One by one, day by day, these increase. Firefighters are called to them, the next one starts, but the Firefighters are elsewhere dealing with the first fire and that fire gets a bit bigger before Firefighters arrive from further afield so it all begins to snowball. More fires, less Firefighters available locally, the bigger they get, more Firefighters required to tackle them, more areas depleted of cover.

A large fire in a pile of shredded wood that had heated up and ignited spreading to nearby buildings, which took 100 Firefighters 3 days to extinguish. during the summer of 2005, Staples Corner, NW London (authors collection).

Summer 2018 certainly followed this pattern, I was in command of two serious high rise fires, one in Bow, one in Edmonton a week or so apart. I attended a major fire in a shop on the high road in Welling in SE London, followed a day or so later by a major warehouse fire in Leyton as the sun rose in the summer sky. A fire in the storage area of a plumbers merchants where a short circuit set fire to dried roof timbers, a serious house fire in Dagenham that burnt the roof off two houses caused by a lighting strike, a number of garden fires that had spread from grass to fence panels to sheds to grow large enough to warrant my attendance.

Then I had the biggest grass fire London had ever seen, on Sunday 15th July 2018, just eight days before I retired. I was called to a familiar address where I’d attended many heathland fires over the years. The pager spelt out the inevitable “15 pump fire, Wanstead Flats, Centre Road E.11. RVP Blake Hall Road E.11” As I arrived, the crews in attendance were desperately reversing fire engines out of Centre Road the fire had jumped the road and was moving toward houses to the West on the wind as well as spreading by radiated heat to the SE of its origin. I came across a flustered officer colleague who asked me to take the Eastern flank, gave me a couple of crews already in that general ares and asked me to get back to him with my requirements.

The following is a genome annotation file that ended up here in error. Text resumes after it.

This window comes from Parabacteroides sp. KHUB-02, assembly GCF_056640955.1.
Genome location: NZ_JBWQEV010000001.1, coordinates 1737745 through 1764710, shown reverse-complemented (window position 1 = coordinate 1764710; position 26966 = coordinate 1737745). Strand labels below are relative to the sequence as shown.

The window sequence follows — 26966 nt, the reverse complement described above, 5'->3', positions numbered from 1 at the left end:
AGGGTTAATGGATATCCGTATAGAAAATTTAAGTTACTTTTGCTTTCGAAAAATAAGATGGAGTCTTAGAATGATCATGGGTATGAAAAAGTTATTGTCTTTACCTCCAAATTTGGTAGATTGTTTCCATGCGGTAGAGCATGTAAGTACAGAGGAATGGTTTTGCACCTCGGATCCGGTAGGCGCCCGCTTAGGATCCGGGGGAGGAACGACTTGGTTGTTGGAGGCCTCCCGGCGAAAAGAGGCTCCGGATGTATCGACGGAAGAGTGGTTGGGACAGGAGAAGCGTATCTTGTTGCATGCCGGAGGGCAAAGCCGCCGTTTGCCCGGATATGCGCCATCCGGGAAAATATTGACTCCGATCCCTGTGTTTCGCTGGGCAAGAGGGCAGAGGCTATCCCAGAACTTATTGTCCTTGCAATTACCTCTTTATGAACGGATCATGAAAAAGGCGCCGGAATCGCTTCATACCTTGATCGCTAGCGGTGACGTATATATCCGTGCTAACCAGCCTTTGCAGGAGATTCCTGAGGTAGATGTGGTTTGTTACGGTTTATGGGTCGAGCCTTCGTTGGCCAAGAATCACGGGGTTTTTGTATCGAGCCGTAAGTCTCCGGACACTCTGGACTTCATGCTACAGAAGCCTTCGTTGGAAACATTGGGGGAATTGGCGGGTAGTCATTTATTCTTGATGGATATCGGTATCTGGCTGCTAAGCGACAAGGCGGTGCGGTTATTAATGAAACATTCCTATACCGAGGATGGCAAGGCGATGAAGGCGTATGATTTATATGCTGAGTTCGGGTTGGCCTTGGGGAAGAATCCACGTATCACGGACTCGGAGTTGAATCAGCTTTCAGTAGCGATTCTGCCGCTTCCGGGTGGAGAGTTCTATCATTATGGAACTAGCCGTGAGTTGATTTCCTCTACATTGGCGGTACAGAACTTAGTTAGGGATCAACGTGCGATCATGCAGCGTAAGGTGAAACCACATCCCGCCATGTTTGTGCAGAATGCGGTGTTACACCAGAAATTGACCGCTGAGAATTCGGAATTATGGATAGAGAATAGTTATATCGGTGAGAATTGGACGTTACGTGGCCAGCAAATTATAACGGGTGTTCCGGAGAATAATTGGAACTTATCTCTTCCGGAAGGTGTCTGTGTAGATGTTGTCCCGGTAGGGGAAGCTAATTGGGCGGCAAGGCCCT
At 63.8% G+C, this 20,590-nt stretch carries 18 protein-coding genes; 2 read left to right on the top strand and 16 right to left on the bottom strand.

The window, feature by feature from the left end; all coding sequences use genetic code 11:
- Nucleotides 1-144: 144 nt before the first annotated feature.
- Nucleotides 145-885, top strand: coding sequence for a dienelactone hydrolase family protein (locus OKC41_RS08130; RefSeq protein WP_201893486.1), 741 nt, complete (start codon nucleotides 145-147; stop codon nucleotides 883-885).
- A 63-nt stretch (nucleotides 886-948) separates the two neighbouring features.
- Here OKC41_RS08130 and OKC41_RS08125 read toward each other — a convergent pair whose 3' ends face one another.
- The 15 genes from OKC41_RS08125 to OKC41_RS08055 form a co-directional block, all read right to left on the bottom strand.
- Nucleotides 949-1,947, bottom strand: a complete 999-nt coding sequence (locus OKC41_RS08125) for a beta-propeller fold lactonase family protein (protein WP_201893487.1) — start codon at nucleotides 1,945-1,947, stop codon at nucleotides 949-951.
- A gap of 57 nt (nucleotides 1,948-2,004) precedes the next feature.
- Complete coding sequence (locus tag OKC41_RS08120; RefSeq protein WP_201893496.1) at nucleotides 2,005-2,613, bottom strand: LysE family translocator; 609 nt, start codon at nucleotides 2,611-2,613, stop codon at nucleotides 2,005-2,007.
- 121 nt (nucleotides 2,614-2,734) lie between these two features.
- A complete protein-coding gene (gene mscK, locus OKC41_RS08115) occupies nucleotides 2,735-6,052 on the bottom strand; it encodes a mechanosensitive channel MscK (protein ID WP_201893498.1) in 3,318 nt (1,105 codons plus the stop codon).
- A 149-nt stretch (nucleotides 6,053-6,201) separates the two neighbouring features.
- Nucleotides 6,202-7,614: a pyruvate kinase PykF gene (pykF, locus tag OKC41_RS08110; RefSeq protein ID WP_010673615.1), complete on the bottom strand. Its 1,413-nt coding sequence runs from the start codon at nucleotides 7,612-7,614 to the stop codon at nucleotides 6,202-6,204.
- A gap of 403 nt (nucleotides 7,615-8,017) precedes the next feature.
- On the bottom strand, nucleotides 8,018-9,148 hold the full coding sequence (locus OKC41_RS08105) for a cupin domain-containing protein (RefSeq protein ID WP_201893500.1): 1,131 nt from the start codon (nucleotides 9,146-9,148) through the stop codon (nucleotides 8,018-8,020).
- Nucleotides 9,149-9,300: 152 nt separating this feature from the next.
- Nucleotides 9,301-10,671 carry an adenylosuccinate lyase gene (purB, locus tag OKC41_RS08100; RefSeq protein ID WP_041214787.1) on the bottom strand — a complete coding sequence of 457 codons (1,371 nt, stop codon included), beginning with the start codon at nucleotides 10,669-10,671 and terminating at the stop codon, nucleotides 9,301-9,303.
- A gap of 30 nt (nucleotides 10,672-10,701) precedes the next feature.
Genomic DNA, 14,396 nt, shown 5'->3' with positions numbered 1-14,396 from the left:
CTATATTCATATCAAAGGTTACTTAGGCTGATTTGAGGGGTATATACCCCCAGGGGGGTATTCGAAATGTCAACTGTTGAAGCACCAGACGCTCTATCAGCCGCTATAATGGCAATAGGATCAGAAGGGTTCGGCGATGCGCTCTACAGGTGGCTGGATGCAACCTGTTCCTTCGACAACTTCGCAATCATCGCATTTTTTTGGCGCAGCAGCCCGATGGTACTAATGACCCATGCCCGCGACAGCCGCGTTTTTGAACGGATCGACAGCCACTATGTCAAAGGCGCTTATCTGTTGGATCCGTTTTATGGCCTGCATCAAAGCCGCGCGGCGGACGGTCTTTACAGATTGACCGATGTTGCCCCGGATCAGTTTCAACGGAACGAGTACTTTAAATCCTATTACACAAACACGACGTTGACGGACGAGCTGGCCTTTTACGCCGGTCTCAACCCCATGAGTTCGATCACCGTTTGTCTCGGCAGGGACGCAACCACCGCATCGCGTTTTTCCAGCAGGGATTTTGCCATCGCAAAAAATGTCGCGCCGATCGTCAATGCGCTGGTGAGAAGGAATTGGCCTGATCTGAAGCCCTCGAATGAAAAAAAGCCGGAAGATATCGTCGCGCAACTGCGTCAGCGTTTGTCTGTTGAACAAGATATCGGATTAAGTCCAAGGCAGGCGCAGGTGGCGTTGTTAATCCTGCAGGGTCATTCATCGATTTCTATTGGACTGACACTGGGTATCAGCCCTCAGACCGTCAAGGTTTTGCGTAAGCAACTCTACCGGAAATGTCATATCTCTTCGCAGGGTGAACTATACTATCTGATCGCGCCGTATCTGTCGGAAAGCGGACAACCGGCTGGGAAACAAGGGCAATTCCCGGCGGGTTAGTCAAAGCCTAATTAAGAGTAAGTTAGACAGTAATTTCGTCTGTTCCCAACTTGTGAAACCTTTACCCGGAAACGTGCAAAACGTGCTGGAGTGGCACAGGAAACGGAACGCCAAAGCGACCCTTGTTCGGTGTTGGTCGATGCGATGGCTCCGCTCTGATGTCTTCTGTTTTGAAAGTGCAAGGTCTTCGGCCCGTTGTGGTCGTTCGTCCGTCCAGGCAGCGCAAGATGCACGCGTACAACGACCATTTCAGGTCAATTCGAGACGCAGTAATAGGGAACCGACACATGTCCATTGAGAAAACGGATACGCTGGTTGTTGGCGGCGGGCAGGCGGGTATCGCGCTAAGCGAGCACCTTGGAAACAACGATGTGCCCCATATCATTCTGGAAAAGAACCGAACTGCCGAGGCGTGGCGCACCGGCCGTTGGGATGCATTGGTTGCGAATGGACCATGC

I ended up at the very edge of where the fire could reasonable burn, where the football pitches started and where the fire, if it did spread would be in dried grass just a few centimetres deep and much easier to extinguish. The big risk though, was a tree line with a block of flats and a petrol station behind it. I had by then 8 crews with me and as hard as it was, like Custer’s last stand, I declared we should wait for the fire to burn to us, where the gorse changed to cut grass and leave the greater number of those resources protecting the large tree line which led to the blocks of flats. Unlike Custer, we won the battle, the fire had by then increased to 40 pumps and covered an area of approximately 100 football pitches, of long grass, gorse, bushes and trees in a peaty soil which burned below the surface.

A week later on my last ever shift I attended my last ever fire, which was a grass fire at Woolwich Common in SE London. Again, an innocent small fire had spread rapidly in multiple directions threatening local wildlife as well as surrounding properties. To keep me out of trouble on my last shift, they put me in charge of logistics on the parade ground at nearby Woolwich Barracks.

The Author at the Wanstead Flats fire in July 2018. (Authors collection).